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Nigeria announces plan for cryptocurrency regulations

This is another step towards providing regulatory clarity to crypto in the country

The Nigerian Federal Ministry of Finance announced yesterday that it will be collaborating with the country’s Securities and Exchange Commission (SEC) to regulate cryptocurrencies in the country. This was revealed in Lagos during the “Fintech in Nigeria: State of Play” conference that was organised by The Economist Intelligence Unit and Mastercard.

Armstrong Takang, the Special Adviser on ICT to the Minister, spoke at the event and explained that the Nigerian government is looking at opportunities that are available in crypto and blockchain adoption, which will create regulations that will benefit all stakeholders involved.

On 14 September, the Nigerian SEC formally classified crypto assets as securities and listed crypto trading as a regulated activity under the rules of the SEC. While this announcement marked the first time in history that a Nigerian financial regulator adopted a clear stance regarding cryptocurrencies, it did not represent the full regulation of the space since there was no input from the Central Bank of Nigeria (CBN).

This announcement was welcomed by many who were hoping for the Nigerian government to fully acknowledge and legalise the use of crypto assets.

With regards to the planned partnership between the Finance Ministry and the SEC, Takang added that the cross border implications of crypto usage have the Finance Ministry reaching out to the Ministry of Industry and Trade, and the Nigerian Customs as well.

Nigerians are pressured to stay afloat in an economy that is restricted by capital controls, forex shortages and a 33 per cent black market exchange rate. This has made Bitcoin and other cryptocurrencies as a viable solution for many citizens.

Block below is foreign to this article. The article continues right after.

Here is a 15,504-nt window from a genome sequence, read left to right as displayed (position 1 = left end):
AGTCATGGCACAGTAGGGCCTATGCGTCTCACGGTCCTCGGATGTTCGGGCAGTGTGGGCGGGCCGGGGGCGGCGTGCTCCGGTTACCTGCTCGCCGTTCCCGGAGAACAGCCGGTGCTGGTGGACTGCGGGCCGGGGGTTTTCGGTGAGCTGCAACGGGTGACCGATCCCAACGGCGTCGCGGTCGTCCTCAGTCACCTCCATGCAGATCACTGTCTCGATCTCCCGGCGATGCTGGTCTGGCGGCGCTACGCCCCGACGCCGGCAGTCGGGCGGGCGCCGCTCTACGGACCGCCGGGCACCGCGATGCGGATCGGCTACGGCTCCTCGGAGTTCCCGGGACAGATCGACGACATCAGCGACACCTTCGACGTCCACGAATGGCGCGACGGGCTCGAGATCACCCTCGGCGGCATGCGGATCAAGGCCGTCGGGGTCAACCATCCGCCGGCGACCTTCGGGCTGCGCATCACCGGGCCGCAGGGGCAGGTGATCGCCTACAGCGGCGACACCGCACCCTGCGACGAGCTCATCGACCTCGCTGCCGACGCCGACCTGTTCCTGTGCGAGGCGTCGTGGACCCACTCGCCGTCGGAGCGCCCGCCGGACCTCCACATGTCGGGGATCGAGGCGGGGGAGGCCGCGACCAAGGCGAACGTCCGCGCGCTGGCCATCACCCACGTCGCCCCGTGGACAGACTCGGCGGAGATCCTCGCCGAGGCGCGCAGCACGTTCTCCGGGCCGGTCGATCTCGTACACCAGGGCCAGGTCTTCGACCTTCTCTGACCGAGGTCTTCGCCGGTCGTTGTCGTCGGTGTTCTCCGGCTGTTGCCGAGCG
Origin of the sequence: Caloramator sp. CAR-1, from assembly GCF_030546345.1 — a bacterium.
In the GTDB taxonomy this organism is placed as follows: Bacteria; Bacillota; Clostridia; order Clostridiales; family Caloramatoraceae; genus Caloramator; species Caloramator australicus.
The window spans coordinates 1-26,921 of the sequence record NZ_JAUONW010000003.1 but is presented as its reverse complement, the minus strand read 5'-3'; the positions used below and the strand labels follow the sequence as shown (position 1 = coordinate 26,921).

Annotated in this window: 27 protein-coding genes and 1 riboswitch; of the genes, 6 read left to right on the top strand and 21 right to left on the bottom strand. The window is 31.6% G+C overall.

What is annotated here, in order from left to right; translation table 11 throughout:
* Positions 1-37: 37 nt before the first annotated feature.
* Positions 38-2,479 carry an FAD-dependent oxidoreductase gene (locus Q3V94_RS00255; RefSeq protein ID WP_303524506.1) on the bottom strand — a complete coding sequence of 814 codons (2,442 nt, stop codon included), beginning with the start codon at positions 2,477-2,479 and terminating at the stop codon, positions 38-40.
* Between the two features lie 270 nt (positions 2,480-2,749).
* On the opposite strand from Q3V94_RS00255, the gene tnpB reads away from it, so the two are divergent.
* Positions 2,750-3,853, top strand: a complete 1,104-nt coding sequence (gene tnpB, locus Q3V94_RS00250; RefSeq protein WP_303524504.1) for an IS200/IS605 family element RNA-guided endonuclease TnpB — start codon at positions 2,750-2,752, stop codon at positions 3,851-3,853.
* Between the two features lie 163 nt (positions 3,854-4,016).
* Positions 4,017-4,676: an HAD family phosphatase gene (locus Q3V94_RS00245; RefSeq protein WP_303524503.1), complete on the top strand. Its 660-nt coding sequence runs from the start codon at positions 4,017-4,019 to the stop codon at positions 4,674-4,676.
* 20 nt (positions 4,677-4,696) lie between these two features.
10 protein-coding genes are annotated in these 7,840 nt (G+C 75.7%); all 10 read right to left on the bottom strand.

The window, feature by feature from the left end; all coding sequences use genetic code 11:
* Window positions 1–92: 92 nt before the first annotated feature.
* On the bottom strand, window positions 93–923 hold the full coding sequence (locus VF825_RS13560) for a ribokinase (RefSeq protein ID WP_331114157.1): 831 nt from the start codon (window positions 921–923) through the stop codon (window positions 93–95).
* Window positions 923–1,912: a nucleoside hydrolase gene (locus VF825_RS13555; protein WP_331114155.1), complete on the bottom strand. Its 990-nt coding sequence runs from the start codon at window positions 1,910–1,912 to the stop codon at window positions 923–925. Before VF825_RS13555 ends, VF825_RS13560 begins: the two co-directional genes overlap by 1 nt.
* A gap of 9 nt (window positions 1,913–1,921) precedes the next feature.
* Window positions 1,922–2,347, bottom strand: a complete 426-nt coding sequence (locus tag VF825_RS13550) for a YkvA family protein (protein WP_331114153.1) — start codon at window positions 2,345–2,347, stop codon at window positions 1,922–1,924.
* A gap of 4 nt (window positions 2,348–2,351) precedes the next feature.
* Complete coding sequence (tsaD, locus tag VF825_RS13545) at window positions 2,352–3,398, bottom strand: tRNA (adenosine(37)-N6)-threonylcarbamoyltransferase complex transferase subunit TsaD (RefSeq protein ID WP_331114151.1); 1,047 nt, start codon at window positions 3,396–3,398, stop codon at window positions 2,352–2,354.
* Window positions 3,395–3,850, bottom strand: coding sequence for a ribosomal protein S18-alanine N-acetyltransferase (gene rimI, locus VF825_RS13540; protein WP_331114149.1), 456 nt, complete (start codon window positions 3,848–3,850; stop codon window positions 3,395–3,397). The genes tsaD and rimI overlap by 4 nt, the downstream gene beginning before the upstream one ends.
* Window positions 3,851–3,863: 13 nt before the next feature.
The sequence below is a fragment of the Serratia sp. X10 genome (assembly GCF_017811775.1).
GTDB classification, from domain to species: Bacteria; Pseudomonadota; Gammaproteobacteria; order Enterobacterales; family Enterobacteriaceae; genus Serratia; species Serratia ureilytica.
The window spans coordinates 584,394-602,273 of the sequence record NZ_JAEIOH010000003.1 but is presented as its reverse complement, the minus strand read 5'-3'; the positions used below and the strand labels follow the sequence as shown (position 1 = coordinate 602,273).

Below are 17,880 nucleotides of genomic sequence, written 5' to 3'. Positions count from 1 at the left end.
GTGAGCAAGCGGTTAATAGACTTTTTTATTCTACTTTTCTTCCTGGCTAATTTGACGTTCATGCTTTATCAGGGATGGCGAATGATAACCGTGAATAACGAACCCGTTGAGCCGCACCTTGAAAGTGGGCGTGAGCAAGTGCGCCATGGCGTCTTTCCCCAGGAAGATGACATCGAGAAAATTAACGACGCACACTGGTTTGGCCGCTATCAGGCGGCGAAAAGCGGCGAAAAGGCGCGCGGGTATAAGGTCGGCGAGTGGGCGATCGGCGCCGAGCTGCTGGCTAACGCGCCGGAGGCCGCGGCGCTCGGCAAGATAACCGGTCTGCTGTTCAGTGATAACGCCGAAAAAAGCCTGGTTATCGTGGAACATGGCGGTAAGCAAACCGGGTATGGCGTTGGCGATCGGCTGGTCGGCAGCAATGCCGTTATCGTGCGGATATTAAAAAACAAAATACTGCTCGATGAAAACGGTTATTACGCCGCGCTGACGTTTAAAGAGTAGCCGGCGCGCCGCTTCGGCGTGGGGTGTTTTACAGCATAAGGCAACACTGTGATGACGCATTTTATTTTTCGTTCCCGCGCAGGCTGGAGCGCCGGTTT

Even without the CBN providing regulatory clarity, crypto exchanges like Binance and BuyCoins Africa have already managed to build banking relationships with several financial institutions that are regulated by the CBN, which eliminates the need for Nigerian users to purchase crypto with US dollars.

These partnerships have given Bitcoin the leverage to become the de facto foreign exchange instrument for Nigerian citizens who wish to carry out international trade or transfer their funds out of the local naira (NGN).

“With CBN being one of the key stakeholders in the proposed blockchain adoption strategy, I do not think that CBN will eventually introduce a policy or regulation that is not aligned with the principles and strategies in the proposed document. Besides, CBN, through its representative at the stakeholder engagement, indicated its readiness in principle to provide regulatory support”, Paul Ezeafulukwe, the President of the Stakeholders in Blockchain Association of Nigeria, explained.

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